Libyan leader Muammar Qaddafi is almost entirely isolated from the international community now, as EU leaders call for sanctions and the African Union condemns his actions.
An army unit and militiamen loyal to Libyan leader Muammar Qaddafi blasted a mosque with antiaircraft missiles and automatic weapons Thursday, targeting protesters who had holed up inside. The attack, which occurred just 30 miles from Tripoli, comes as Qaddafi finds himself increasingly squeezed by antiregime forces and isolated internationally for his brutal attempts to hold on to power.
Protesters inside the mosque “suffered heavy casualties,” though estimates for numbers killed were not available from witnesses, the Associated Press reports.
The attack was reportedly carried out by a legion of mercenaries and Qaddafi’s personal security forces. The New York Times describes the mercenary brigade fighting with an increasingly isolated Qaddafi, who may have even been deserted by parts of the Libyan armed forces at this point:
Distrustful of even his own generals, Colonel Qaddafi has for years quietly built up this ruthless and loyal force. It is made up of special brigades headed by his sons, segments of the military loyal to his native tribe and its allies, and legions of African mercenaries he has helped train and equip. Many are believed to have fought elsewhere, in places like Sudan, but he has now called them back.
Witnesses said on Wednesday that thousands of members of this irregular army were massing on roads to the capital, Tripoli, where one resident described scenes evocative of anarchic Somalia: clusters of heavily armed men in mismatched uniforms clutching machine guns and willing to carry out orders to kill Libyans that other police and military units, and even fighter pilots, have refused.
Despite such reinforcements, Qaddafi has already lost control of much of eastern Libya and rebels today took control of Misrata, Libya’s third largest city and only 120 miles from the capital. Qaddafi’s frantic, violent efforts to prevent further rebel encroachment on areas still under his control have drawn condemnation from the US, Europe, and the African Union.
France led the European community in calling for European Union sanctions against Qaddafi on Wednesday. In a cabinet meeting, French President Nicolas Sarkozy announced: “I call on the foreign ministry to propose to our European Union partners the swift adoption of concrete sanctions so that all those involved in the ongoing violence know that they must assume the consequences of their actions,” according to Al Jazeera.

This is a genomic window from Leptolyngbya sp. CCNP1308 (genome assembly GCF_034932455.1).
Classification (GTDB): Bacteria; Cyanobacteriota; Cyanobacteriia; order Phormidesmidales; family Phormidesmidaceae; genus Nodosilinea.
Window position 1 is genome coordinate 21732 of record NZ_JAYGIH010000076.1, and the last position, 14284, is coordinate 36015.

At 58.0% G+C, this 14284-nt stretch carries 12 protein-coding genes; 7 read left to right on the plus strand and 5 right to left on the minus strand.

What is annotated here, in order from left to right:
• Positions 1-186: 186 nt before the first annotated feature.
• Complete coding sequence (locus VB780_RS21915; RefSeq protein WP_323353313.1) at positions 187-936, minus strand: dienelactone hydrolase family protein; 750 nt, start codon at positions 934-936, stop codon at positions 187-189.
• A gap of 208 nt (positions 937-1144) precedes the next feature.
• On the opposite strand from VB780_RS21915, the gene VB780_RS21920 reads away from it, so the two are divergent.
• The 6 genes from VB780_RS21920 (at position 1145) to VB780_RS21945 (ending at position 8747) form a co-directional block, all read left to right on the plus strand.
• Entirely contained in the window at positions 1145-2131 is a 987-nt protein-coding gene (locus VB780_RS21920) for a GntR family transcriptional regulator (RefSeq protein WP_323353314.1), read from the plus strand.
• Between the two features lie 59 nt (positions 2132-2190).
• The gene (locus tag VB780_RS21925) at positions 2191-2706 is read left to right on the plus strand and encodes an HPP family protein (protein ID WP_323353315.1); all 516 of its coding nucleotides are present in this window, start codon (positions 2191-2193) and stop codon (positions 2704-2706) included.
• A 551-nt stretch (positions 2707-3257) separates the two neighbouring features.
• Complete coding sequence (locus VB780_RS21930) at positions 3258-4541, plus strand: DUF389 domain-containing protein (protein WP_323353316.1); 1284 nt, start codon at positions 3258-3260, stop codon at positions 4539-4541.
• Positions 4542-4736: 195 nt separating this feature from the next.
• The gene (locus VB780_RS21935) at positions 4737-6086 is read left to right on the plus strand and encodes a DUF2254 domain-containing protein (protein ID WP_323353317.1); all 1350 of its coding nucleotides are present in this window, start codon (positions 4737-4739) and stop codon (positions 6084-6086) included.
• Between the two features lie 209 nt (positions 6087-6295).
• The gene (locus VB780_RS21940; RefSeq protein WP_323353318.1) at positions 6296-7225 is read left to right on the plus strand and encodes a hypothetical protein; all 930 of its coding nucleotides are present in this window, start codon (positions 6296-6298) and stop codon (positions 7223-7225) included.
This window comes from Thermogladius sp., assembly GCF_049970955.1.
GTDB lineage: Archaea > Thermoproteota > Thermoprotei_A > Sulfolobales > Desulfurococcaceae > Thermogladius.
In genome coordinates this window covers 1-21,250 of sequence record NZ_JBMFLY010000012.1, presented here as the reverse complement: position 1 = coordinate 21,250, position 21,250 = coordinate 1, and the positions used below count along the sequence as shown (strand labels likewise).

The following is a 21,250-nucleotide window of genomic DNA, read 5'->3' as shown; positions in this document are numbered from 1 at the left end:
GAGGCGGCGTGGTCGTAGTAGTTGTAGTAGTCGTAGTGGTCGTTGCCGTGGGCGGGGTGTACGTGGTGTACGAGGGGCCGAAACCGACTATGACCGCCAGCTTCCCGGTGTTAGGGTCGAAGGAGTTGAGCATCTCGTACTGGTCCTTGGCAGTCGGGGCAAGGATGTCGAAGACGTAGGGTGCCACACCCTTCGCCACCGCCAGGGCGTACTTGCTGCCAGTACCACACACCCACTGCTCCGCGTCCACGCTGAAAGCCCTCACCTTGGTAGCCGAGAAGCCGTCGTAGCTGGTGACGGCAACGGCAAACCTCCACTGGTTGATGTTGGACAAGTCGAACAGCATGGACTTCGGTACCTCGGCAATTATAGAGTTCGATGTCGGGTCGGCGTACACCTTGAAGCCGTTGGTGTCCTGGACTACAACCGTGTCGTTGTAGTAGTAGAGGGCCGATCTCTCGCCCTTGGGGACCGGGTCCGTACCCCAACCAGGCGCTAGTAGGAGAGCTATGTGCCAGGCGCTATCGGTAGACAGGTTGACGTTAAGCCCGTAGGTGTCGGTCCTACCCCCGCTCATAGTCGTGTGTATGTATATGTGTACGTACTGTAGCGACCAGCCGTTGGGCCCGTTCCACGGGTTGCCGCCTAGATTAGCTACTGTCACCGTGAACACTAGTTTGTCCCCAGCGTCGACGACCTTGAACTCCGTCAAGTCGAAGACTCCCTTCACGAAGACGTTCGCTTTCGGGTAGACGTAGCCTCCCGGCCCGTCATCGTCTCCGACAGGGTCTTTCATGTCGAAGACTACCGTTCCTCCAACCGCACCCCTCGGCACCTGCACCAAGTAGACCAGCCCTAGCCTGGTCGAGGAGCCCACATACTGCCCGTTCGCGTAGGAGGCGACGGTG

German Chancellor Angela Merkel similarly said her country would be in favor of sanctions and “will exhaust every possibility to exert pressure and influence on Libya” if the regime did not stop perpetrating violence against it citizens, Al Jazeera adds. Meanwhile, the White House has said it is considering a proposal for reimposing sanctions on Libya. Peru became the first country to suspend diplomatic relations with the country.
President Barack Obama yesterday made his first statements on the Libyan violence since last Friday, announcing that he was dispatching Secretary of State Hillary Clinton to Geneva on Monday to take part in United Nations talks on the violence.
“The suffering and bloodshed is outrageous and it is unacceptable,” Obama said, according to Reuters, adding that the president did not call for Qaddafi to step down. “These actions violate international norms and every standard of common decency. This violence must stop.”
President Obama has been criticized for waiting to take a strong stand against Qaddafi, but US officials say they were delaying until Americans were safely evacuated from Libya.
State Department officials say the US is considering freezing assets, declaring a no-fly zone over Libya to stop Libyan forces from shooting on protesters, imposing economic sanctions, and providing humanitarian aid – either unilaterally or with international allies, The Christian Science Monitor reported.
In a video report from Nigeria, Al Jazeera adds that the African Union condemned Qaddafi – who has long posited himself as a pan-African leader, promoting a vision of a common army and currency for the continent – for his “disproportionate use of force.”
“The images of violence in Libya have appalled Africans across the continent.… Whatever the outcome of this crisis, Qaddafi’s time as an influential figure in Africa has almost certainly closed as well,” Al Jazeera notes.